The United Kingdom's National Health Service (HNS) is building its next generation central database (Spine2) on open source components, including distributed database management system Riak, the British IT news site Register reports.
Basho, the US company developing Riak, on Tuesday announced it is working with the NHS. In a statement, the company said: "Inspired by the Danish Health Authority, which has already set up an agile, national record system based on the Riak database, the NHS had confidence that Basho's database would be suitable for its needs. The Spine2 project is currently in the last phases of testing and is due to go live in early 2014."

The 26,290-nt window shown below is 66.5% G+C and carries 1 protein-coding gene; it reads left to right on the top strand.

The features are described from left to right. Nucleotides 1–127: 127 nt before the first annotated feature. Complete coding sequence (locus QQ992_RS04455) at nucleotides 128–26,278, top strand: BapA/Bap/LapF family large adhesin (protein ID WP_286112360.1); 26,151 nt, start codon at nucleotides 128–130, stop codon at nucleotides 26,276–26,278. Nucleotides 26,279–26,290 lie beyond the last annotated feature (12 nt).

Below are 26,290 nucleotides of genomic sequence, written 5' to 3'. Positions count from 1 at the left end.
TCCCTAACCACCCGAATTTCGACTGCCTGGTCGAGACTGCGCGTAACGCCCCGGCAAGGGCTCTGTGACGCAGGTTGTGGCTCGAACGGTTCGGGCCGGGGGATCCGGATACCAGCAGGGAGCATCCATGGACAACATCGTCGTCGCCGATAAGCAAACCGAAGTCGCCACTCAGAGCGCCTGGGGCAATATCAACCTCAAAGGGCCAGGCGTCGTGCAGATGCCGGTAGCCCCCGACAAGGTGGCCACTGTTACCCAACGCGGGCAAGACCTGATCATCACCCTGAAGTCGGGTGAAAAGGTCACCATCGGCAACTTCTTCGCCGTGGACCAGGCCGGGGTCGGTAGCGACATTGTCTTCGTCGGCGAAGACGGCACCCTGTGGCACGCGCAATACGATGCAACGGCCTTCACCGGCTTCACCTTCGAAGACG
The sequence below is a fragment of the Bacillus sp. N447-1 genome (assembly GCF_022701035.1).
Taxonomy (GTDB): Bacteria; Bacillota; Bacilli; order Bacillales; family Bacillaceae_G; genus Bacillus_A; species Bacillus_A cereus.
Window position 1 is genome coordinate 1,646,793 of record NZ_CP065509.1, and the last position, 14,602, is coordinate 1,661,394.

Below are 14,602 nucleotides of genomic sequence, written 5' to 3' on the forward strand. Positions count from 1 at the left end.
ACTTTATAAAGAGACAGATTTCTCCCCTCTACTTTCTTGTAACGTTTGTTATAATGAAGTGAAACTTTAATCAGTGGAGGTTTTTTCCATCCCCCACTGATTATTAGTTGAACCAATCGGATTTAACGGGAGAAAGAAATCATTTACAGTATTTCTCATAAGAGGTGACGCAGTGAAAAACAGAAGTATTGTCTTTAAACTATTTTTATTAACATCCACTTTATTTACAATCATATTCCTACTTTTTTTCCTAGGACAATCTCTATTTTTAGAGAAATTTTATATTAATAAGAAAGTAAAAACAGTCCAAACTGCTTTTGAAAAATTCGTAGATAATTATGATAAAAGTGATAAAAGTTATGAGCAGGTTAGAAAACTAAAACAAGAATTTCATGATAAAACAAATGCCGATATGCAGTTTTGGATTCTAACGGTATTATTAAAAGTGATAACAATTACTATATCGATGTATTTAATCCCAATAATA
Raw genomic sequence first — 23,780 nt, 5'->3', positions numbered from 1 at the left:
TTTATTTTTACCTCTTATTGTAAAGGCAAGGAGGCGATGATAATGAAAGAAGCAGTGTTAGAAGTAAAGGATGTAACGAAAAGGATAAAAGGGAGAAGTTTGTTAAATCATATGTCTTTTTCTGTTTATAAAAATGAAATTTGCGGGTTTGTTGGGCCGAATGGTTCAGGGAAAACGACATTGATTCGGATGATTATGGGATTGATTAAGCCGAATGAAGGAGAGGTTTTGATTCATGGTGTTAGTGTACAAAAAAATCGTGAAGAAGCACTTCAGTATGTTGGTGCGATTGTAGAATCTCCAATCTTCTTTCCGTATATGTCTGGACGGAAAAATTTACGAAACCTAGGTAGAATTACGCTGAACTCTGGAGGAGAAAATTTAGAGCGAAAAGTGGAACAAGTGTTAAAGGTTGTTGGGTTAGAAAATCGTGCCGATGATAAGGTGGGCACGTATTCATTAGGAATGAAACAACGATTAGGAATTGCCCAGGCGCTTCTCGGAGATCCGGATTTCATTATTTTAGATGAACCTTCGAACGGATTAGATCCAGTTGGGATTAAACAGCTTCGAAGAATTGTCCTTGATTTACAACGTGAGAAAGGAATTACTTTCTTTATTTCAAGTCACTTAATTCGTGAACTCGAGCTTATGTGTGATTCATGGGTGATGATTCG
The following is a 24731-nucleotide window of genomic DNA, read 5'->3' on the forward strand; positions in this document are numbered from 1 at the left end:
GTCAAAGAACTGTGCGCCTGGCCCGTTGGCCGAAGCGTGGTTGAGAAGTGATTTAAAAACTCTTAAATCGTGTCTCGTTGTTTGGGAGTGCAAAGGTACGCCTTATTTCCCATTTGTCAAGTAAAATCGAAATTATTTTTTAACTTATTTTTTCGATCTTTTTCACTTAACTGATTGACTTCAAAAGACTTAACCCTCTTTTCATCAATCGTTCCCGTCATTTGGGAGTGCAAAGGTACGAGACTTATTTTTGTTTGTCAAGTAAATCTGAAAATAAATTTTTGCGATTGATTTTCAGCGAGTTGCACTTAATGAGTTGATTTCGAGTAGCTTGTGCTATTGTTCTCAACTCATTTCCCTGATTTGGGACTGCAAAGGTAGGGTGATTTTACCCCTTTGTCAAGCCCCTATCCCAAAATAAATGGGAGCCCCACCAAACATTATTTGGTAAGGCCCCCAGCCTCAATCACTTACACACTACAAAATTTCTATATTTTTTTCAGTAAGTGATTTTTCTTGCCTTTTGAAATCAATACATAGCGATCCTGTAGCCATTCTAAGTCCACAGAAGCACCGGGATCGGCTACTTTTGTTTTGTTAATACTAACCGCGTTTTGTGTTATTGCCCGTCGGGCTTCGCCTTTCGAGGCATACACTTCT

Enterprise open source
The Spine database systems is used to connect the 27,000 primary and secondary health care sites, pharmacies, opticians, dentists and education and training establishments in the UK.
NHS itself announced the choice for Riak in a presentation for suppliers, in April this year. NHS representatives explained that Spine2 would be built on "enterprise open source software". One of the motivations is the "drive by the Cabinet Office and Treasury to do things differently".
It will also use the webserver Tornado and data structure server Redis, both open source. According to a blog post published by Forrester, a consultancy, the system will also use the open source message broker RabbitMQ.